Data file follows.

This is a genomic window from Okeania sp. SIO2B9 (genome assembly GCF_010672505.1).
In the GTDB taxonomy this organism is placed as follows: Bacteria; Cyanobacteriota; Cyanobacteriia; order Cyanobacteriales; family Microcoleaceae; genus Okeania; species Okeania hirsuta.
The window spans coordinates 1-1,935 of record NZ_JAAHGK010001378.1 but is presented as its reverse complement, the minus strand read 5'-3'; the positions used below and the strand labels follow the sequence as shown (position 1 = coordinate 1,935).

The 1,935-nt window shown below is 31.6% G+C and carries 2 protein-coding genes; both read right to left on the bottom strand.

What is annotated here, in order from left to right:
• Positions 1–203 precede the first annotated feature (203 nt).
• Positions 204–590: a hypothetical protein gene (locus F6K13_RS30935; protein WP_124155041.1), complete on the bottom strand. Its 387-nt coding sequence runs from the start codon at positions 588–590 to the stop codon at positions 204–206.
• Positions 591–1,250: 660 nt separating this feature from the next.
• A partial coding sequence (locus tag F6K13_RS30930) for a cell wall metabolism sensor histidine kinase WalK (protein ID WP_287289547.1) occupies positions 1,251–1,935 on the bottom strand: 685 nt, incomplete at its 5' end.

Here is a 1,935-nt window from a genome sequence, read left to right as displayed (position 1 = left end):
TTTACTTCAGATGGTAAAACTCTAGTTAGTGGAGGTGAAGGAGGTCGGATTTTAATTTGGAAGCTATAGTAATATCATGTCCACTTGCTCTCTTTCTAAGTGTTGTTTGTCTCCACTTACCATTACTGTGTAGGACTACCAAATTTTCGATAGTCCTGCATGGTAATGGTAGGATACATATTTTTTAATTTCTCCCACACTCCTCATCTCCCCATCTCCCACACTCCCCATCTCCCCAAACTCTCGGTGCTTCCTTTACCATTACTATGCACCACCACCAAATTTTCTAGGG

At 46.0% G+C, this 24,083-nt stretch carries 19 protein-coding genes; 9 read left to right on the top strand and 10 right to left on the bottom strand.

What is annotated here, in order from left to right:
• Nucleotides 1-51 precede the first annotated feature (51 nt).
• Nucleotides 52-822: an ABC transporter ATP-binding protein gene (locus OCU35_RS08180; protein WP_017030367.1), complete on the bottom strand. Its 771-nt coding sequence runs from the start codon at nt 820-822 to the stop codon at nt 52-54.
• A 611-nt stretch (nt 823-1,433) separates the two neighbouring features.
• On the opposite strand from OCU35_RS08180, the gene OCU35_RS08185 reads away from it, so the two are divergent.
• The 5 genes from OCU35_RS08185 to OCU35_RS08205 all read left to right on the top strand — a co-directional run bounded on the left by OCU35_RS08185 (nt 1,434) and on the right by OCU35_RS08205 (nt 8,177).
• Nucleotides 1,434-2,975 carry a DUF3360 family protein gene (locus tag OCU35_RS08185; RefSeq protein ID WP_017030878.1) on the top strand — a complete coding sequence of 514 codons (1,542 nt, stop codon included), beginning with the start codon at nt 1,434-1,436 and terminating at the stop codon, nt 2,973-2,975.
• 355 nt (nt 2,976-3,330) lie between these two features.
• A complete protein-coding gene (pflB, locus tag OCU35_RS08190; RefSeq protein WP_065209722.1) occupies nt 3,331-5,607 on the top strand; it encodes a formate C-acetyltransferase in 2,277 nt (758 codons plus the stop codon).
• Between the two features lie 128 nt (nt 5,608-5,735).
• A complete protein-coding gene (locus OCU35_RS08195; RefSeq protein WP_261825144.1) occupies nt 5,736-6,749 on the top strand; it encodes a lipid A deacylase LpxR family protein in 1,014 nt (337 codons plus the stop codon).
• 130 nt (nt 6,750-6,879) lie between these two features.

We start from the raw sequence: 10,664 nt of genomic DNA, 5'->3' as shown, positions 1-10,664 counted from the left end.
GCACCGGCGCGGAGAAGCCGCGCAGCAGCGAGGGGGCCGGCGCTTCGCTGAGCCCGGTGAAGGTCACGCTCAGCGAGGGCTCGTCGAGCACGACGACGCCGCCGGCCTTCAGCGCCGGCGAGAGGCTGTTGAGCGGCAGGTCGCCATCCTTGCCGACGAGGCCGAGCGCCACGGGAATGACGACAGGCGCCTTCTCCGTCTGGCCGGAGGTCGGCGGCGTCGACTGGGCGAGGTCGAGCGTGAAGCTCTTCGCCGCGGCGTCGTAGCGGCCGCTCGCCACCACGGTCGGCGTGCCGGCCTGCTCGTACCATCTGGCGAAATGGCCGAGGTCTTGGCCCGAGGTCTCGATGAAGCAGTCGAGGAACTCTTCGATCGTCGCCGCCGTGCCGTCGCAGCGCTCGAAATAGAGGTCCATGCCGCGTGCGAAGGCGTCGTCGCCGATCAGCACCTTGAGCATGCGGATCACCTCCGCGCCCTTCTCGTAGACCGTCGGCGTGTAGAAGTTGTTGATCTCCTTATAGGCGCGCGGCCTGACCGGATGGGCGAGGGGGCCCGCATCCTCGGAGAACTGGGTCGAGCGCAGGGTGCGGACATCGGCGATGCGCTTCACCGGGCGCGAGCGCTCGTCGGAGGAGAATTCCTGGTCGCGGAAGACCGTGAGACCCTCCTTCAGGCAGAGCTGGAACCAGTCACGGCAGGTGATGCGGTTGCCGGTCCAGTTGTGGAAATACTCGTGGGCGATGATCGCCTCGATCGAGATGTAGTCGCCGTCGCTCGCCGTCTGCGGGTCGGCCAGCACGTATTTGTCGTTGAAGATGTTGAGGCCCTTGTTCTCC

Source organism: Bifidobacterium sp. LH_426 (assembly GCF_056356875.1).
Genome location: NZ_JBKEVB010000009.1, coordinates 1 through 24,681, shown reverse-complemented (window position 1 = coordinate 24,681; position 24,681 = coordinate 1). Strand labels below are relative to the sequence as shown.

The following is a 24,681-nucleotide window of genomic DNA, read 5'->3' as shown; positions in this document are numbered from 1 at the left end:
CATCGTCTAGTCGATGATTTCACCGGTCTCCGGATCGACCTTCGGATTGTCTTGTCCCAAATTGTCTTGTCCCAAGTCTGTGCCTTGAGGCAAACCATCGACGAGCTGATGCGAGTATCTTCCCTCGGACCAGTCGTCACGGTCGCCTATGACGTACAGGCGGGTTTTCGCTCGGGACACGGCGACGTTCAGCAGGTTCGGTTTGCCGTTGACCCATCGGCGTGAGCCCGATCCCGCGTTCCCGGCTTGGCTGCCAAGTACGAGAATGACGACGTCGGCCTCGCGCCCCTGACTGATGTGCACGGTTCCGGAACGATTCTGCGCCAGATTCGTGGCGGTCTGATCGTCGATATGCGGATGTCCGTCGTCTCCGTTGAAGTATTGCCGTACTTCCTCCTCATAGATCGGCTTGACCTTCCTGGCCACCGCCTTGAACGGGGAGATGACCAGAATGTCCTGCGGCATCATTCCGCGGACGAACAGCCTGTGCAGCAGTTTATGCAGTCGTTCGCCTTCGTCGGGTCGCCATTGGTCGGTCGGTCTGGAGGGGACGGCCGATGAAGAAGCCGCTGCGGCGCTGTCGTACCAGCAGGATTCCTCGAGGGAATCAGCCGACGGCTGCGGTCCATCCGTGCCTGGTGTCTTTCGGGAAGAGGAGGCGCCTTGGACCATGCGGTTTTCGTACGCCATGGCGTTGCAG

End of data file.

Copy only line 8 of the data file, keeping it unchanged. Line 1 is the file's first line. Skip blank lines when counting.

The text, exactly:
• Positions 591–1,250: 660 nt separating this feature from the next.